By Olivia Wrafter
“In the 1820s and 1830s […] theatre productions in London were becoming more elaborate in their setting, dressing and ‘getting up’” (Taylor 1993, 3). Shakespeare productions in the Victorian era were marked by a sumptuous and decadent attention to visual artistry. A particularly prominent example of the attention to the aesthetics of staging enjoyed by the Victorians was seen during Henry Irving’s time as Theatre Manager of The Lyceum Theatre. Irving was manager of the Lyceum from 1878, appointing Bram Stoker as his Business Manager, and often starring himself in his productions of Shakespeare, as male lead, opposite Ellen Terry. Irving and Terry presided over the Shakespearean stage at the Lyceum for 20 years, Terry reigning as Britain’s leading Shakespearean actress until she left the Lyceum in 1902.
Terry’s influence over the sumptuous visuals of Irving’s Lyceum was marked. For Terry, “far from hampering the acting, a beautiful and congruous background and harmonious costumes, representing accurately the spirit of the time in which the play is supposed to move, ought to help and inspire the actor” (Terry 1908). By the time of Terry’s dominance over the Shakespearean stage at the Lyceum, the role of the female costume was eclipsing even the most decadent set that Irving could see produced. Terry’s success as the Lyceum’s leading lady, and her remarkable performances in Shakespeare’s lead female roles opposite Irving, was the climax of Victorian Shakespearean aesthetics. Isaac comments: “the level of influence she was able to exercise over her stage dress and the immense sums invested in many of her spectacular costumes was unusual” (2018). Terry was widely acclaimed by Victorian critics and theatre goers, and her cultivation of historical costume was the key to her ascension as “the decadent icon of the fin de siècle” (Jones 2002). Isaac further points out that “Terry ensured that such costumes were ‘a natural extension of her art, not a superimposition upon it” (Isaac, Our Lady of the Lyceum). As such, we can see the progressively increasing elaborateness of Terry’s costumes during her career as indicative of a desire to further submerge her audience in the spirit of the performance, and a growing understanding of the transformative capability of costume.
Even prior to her reign at the Lyceum, in 1875, Terry’s performance of Portia in the Bancrofts’ The Merchant of Venice, was one in which her costume attracted much attention. Godwin’s noting that “Portia would do her shopping probably at Padua, and would therefore follow the fashions of the mainland” is more eloquently described by Terry in her lecture, The Triumphant Women: “Portia is the fruit of the Renaissance, the child of a period of beautiful clothes, beautiful cities, beautiful houses, beautiful ideas. She speaks the beautiful language of inspired poetry. Wreck that beauty, and the part goes to pieces.” Such a statement is a convincing argument for realistic period costume. Terry realised the importance of context to the role of her character and acknowledged the impact of culture upon the human psyche. Portia is one and the same with her environment (clothes, cities, houses etc) and so to decontextualise the part, to her, was a fool’s errand. Terry took this agenda to the upmost limits, expending inordinate time and energy into her sumptuous costumes (figure 1).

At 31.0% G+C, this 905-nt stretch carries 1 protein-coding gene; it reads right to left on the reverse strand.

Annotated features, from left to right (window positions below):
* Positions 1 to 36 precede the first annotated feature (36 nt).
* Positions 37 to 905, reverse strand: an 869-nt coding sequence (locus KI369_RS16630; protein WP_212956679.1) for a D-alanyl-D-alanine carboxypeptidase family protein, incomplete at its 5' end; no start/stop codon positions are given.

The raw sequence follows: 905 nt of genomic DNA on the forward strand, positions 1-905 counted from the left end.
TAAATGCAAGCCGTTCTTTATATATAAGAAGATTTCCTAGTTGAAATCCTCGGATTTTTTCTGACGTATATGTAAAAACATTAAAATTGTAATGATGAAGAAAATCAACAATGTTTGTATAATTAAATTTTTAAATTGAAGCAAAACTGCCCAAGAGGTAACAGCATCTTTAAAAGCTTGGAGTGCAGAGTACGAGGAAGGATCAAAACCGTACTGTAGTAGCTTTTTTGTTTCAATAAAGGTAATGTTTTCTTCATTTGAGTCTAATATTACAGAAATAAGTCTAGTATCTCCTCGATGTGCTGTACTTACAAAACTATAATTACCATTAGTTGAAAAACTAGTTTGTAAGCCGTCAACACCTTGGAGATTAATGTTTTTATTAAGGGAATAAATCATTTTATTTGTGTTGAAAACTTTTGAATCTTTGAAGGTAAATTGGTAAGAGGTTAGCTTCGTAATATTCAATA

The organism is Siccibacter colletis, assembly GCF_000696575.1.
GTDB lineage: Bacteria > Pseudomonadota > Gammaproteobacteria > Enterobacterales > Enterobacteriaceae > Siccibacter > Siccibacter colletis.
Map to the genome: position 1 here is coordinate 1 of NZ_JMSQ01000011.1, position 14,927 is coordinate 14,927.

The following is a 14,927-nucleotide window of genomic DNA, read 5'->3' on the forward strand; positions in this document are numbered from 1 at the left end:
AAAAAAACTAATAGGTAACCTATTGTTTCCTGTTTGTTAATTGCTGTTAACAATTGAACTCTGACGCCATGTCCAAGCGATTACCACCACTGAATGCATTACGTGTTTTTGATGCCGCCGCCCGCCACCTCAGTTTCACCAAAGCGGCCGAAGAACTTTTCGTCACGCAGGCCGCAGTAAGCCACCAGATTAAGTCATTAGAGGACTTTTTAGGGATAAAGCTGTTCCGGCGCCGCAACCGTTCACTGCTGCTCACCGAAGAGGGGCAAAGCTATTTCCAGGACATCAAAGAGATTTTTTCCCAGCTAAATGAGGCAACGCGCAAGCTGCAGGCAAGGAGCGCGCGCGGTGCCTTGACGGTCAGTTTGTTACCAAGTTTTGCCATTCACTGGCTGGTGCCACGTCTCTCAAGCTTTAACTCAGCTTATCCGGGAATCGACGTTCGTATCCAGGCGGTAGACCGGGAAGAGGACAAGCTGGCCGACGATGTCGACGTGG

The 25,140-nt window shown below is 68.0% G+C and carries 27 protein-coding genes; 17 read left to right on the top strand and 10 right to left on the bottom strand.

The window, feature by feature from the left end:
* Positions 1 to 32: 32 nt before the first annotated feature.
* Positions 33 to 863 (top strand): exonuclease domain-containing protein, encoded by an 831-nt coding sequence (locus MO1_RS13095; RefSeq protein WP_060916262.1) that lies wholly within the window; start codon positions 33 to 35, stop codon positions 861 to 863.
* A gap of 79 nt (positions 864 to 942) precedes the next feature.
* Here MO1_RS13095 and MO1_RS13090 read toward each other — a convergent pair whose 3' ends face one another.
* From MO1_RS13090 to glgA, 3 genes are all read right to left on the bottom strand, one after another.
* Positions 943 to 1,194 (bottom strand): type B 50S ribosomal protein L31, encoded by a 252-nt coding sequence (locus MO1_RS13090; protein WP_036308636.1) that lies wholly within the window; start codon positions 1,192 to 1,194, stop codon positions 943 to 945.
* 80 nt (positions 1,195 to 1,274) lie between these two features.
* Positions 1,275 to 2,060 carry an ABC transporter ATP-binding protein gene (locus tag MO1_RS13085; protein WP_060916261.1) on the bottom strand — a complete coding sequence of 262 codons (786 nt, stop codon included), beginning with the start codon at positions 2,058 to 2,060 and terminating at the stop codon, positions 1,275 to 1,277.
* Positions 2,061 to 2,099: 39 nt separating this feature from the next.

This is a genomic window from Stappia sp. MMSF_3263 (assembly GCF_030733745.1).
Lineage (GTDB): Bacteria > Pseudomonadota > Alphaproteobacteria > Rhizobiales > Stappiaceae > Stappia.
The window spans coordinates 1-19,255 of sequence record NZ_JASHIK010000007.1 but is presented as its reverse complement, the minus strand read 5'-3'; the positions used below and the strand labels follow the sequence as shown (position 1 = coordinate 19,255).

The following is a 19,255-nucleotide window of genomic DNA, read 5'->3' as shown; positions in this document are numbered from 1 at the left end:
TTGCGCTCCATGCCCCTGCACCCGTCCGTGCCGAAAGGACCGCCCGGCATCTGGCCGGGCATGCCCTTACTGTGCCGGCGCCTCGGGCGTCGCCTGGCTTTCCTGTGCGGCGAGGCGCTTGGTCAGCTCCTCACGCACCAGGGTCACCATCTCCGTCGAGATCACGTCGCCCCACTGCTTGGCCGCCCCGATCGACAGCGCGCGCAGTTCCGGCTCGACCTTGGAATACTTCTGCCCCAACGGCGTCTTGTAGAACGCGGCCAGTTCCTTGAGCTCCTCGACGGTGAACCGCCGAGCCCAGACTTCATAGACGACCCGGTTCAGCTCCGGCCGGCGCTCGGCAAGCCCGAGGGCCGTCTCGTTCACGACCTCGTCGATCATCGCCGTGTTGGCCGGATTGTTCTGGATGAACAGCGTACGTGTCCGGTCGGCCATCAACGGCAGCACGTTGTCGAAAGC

As Portia, Terry is meticulously dressed in the fashion of the age; her vast skirts, ruffled collar, feathered fan and layers of jewellery realistically consistent with her wealth – a woman who is “sick that surfeit with too much” (Shakespeare, The Merchant of Venice, 1.2.5). But Terry equally averred that “it is not always necessary to spend a great deal of money. I think I may say, without boasting, that I have always been well dressed on the stage, but I doubt if there has ever been a more cheaply dressed actress’” (1911, 293).
Yet such was the overwhelming beauty of Terry’s costume, that she became the subject of Wilde’s sonnet Portia (To Ellen Terry). The title and its dedication confuse the distinction between actress and character, one that is undoubtedly helped by the employment of the costume which becomes the focus of the dedicatory poem:
Portia by Oscar Wilde
(To Ellen Terry)
I marvel not Bassanio was so bold
To peril all he had upon the lead,
Or that proud Aragon bent low his head
Or that Morocco’s fiery heart grew cold:
For in that gorgeous dress of beaten gold
Which is more golden than the golden sun
No woman Veronese looked upon
Was half so fair as thou whom I behold.
Yet fairer when with wisdom as your shield
The sober-suited lawyer’s gown you donned,
And would not let the laws of Venice yield
Antonio’s heart to that accursed Jew –
O, Portia! take my heart: it is thy due:
I think I will not quarrel with the Bond.
Yet, as Wilde goes on to praise, Terry was “yet fairer when with wisdom as your shield / The sober-suited lawyer’s gown you donned” (Wilde, Portia) (her costume is shown in figure 2).